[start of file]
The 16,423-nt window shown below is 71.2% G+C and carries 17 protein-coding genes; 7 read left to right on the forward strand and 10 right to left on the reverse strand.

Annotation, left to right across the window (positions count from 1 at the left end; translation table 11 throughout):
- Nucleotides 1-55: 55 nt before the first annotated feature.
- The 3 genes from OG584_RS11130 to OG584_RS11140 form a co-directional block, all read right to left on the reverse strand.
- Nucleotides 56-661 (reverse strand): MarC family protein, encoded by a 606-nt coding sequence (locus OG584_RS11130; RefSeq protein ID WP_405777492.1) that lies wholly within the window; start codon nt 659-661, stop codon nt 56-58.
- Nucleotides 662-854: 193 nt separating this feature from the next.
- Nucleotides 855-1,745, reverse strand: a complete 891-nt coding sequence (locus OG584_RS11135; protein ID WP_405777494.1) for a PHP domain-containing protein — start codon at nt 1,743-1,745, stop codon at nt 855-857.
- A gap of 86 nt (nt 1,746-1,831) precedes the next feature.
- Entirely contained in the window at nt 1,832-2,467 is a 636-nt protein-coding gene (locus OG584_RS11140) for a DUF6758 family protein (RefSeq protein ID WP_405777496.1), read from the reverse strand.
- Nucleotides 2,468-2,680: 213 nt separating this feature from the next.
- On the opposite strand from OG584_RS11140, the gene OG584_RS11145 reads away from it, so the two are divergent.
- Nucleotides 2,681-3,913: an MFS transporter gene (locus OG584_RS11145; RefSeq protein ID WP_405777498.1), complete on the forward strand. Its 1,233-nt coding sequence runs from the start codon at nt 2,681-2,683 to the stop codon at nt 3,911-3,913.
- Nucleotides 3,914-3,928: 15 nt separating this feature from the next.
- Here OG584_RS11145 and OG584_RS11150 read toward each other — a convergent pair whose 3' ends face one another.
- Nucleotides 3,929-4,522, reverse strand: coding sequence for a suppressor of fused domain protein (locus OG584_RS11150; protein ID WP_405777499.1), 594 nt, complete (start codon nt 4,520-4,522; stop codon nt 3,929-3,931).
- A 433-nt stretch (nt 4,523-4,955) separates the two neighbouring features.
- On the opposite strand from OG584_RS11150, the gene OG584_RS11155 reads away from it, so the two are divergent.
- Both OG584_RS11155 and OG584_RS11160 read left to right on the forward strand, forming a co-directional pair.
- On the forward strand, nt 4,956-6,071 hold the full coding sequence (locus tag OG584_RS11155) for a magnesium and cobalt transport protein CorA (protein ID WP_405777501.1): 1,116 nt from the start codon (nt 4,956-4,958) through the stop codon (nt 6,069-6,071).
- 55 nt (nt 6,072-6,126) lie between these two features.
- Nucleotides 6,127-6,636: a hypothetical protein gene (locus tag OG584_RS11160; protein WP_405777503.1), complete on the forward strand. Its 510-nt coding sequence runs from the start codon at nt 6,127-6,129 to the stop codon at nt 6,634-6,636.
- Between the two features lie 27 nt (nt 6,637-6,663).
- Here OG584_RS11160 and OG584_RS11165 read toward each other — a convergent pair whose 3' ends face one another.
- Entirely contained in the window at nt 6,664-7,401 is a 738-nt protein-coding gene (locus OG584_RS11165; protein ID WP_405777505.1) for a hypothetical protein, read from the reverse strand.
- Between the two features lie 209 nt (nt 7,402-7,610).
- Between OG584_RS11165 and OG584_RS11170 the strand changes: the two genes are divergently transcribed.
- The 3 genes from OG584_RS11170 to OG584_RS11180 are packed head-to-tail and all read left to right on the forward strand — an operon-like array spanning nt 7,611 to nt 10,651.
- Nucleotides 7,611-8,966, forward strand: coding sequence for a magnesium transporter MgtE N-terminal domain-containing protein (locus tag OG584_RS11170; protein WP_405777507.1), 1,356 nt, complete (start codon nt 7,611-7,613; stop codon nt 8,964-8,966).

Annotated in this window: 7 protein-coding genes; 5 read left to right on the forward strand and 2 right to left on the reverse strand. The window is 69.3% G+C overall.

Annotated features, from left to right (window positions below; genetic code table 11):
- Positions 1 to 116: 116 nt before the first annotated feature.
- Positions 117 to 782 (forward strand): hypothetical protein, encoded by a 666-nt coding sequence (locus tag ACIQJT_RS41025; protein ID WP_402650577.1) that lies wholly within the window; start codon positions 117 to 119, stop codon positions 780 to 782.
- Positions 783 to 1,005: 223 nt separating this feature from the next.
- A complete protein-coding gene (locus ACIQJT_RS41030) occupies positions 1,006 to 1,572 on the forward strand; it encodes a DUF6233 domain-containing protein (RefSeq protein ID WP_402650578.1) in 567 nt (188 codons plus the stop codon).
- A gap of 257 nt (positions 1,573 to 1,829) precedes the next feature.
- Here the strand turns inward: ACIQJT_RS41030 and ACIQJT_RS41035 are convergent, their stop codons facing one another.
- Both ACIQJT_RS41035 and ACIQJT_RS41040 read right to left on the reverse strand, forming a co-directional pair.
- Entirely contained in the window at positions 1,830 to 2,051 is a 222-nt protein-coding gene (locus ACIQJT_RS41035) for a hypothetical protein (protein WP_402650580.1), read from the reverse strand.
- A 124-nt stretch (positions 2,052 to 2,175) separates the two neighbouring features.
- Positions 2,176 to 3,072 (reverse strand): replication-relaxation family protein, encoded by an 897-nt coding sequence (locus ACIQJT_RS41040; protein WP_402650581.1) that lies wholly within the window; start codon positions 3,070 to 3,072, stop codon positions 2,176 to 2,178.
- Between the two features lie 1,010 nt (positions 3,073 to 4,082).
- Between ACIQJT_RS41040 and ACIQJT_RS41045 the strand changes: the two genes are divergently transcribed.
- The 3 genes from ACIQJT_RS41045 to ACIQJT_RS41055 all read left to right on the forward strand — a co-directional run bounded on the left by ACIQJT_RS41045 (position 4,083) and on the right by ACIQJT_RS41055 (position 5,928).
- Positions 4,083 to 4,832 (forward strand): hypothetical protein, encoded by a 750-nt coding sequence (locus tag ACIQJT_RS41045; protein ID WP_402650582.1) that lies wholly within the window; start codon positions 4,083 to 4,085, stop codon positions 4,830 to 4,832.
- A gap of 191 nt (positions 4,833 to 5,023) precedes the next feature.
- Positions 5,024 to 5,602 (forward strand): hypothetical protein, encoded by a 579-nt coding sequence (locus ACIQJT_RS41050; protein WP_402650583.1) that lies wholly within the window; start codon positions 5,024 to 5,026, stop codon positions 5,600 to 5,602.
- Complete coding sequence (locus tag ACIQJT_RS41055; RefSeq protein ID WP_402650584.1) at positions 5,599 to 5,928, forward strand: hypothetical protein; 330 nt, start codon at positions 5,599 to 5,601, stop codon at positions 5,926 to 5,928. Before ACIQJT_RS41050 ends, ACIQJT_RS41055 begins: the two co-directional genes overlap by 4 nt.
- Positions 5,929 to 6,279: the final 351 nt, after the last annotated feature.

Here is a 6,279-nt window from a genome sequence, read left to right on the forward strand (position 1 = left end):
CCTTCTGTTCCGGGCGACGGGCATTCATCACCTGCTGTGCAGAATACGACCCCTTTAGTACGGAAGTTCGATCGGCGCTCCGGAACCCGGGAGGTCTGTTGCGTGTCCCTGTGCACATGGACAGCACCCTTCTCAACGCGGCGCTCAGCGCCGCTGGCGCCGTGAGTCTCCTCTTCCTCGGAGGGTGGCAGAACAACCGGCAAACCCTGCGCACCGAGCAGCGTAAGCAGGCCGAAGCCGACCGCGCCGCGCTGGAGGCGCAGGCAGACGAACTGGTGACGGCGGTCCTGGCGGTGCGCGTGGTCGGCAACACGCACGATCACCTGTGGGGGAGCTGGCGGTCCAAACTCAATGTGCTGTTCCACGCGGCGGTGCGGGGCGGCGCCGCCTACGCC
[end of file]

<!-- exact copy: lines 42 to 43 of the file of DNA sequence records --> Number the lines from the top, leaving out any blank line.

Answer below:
- Between ACIQJT_RS41040 and ACIQJT_RS41045 the strand changes: the two genes are divergently transcribed.
- The 3 genes from ACIQJT_RS41045 to ACIQJT_RS41055 all read left to right on the forward strand — a co-directional run bounded on the left by ACIQJT_RS41045 (position 4,083) and on the right by ACIQJT_RS41055 (position 5,928).